I guess the idea was to make videogaming more interesting for poor neglected Japanese women who were ignored by their husbands/boyfriends in favor of videogaming. In reality, it was just really, really bizarre. Alas, the Trance Vibrator never made it to the U.S., or past the PS2 version, as the Dreamcast and other versions of Rez have all been sold vibrator-free. And no, I have no idea why this commercial for Rez and its Trance Vibrator features two shirtless Japanese dudes. None at all.
2) The Sega Activator
Motion control was thought up long before the Wii. Atari had the Mindlink (which never made it to stores), Nintendo had the U-Force (which should have been branded the U-Suck), and Sega had the Activator. Developed originally to be a new wave musical instrument called the “Laser Harp,” it was retooled in 1993 for the Genesis. Basically, you stepped into an octagon placed on the floor in front of your TV. Infrared beams shot out of the Activator, and by moving parts of your body overtop the IR beams, you caused your character to move. It was touted as the ultimate controller for fighting games, with special compatibility built into Mortal Kombat, Street Fighter 2 and Eternal Champions, the GoBots of Sega fighting games.
The problem was in 1993 videogames were predominantly played by young boys, who were 1) not interested in getting a workout 2) often played videogames to avoid physical activity and 3) were not interested in looking like complete tools when playing videogames. Even if they purchased one, most players would either be annoyed by the horrible accuracy of the control, or worn down by sheer exhaustion — playing Mortal Kombat was bad, playing Sonic the Hedgehog was more like being tortured in the Seventh Layer of Hell. And to imagine, people spent $80 on this medieval torture device.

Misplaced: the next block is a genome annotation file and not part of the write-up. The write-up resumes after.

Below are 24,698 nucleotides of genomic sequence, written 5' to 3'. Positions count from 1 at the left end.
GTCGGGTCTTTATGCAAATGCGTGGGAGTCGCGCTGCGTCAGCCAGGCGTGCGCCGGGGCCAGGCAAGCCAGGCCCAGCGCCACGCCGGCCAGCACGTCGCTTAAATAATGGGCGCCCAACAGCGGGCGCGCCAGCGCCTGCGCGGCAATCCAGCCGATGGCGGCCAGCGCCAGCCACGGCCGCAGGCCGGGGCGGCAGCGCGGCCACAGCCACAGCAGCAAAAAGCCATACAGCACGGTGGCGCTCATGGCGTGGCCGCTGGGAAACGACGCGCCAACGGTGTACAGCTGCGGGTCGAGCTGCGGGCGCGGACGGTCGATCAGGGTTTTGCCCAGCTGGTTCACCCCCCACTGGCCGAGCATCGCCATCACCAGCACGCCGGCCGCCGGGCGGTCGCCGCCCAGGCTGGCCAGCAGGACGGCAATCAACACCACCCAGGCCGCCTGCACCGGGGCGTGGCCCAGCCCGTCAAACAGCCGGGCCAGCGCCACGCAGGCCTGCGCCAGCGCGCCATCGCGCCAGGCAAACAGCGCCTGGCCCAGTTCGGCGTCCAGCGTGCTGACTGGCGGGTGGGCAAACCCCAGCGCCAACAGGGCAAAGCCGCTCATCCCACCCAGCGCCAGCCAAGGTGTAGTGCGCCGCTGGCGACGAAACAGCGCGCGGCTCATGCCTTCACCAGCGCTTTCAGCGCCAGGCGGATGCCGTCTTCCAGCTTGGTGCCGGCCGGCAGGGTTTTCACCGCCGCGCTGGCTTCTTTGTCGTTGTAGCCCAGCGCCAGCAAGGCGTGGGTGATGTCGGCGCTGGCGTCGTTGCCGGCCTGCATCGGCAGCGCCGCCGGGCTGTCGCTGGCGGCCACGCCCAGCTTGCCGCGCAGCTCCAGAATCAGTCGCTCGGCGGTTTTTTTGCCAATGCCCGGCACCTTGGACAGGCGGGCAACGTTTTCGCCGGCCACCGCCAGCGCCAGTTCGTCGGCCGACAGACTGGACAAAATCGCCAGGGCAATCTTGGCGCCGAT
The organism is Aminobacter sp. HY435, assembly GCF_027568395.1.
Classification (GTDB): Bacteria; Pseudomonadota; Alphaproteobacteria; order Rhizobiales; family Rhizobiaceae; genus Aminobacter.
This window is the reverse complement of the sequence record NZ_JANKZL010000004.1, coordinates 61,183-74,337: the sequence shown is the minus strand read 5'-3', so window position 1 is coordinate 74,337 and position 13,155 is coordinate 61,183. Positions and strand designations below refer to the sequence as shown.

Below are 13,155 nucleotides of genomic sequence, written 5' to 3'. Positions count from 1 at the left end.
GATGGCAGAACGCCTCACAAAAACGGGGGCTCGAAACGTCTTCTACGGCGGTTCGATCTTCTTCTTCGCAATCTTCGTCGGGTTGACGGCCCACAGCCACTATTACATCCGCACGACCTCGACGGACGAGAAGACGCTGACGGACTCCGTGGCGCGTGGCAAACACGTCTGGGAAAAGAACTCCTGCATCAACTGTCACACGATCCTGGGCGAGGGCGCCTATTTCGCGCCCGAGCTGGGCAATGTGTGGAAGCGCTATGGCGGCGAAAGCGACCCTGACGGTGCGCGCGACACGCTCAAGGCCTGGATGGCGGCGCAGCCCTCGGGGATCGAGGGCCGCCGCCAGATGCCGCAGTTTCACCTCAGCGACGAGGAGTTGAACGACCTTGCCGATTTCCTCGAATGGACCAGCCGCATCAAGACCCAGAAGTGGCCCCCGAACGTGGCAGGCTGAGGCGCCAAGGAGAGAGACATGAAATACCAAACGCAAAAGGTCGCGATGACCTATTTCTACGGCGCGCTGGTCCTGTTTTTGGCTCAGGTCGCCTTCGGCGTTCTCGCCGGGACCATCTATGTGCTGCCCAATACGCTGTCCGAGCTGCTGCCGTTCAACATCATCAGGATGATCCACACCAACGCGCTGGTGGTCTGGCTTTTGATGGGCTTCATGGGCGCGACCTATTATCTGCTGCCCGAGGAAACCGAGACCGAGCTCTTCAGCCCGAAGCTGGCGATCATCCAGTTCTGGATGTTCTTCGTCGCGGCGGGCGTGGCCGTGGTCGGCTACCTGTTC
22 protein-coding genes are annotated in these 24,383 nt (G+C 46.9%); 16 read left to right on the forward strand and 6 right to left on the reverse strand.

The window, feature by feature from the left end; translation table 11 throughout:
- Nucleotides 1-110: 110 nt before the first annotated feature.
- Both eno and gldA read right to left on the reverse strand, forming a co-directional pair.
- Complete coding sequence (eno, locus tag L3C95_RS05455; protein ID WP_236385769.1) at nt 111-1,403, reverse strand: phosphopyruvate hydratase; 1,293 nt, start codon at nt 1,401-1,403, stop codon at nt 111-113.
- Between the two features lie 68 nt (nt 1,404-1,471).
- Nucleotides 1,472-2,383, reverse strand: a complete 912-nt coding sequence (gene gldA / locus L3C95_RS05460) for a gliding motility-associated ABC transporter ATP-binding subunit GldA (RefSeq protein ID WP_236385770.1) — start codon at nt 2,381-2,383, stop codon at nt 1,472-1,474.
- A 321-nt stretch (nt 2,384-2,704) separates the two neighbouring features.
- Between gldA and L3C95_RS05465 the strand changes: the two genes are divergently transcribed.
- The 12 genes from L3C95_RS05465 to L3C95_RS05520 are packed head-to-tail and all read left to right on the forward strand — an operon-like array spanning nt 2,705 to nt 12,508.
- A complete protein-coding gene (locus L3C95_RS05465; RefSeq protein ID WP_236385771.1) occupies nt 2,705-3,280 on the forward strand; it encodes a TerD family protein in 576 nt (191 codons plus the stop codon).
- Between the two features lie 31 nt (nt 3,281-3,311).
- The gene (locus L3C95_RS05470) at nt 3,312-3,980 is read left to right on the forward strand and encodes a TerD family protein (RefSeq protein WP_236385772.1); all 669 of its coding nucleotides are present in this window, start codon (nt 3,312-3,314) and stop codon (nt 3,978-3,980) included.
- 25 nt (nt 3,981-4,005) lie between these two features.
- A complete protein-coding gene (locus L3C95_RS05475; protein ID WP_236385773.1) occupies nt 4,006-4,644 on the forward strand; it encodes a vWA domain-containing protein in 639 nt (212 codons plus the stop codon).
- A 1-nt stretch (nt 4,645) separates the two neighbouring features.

?Sex sells. Sex sells in videogames, too… but only sometimes. Don’t think so? Just look at the amount of news time GTA: San Andreas got and the number of copies sold when the Hot Coffee incident was made public. But when Girls Gone Wild-esque The Guy Game came out in 2004, the normally horny public (thankfully) ignored it. Who knows what sex-incorporated video game will sell, and what won’t? It’s difficult to say, but the Mojowijo is clearly in the “won’t” category. Admittedly, it’s less a videogame peripheral than a hack to an existing peripheral — you attach one of the “modifications” to your WiiMote, connect it to your PC through Bluetooth, and with the Mojowijo software, you can wirelessly control your “device” or your partner’s “device” through the interwebz.
The problem is that it’s a lot of work for just jerking off. Plus, the remote control aspect does not make up for the fact there are many, many other sex toys that are more enjoyable and comfortable, even if you’re just going to use them during a Skype session. Besides, once you’ve stuck your Wii-Mote to your genitalia, it can be difficult to play Super Mario Galaxy without feeling like the controller is kind of sticky. Best stick to manual, don’t you think?
A fan of video games and science fiction from the moment he discovered his father's Atari 2600 and Star Wars, Jason Helton has been contributing to The Robot's Voice since 2011. Prior, he wrote for the UK's Den of Geek and was the producer and host of Iron Otaku Radio on XM's UPOP 29 channel. A die-hard fan of Battlestar Galactica (both old and new), Doctor Who, and pinball, you can follow him on Twitter @Razgriz1138.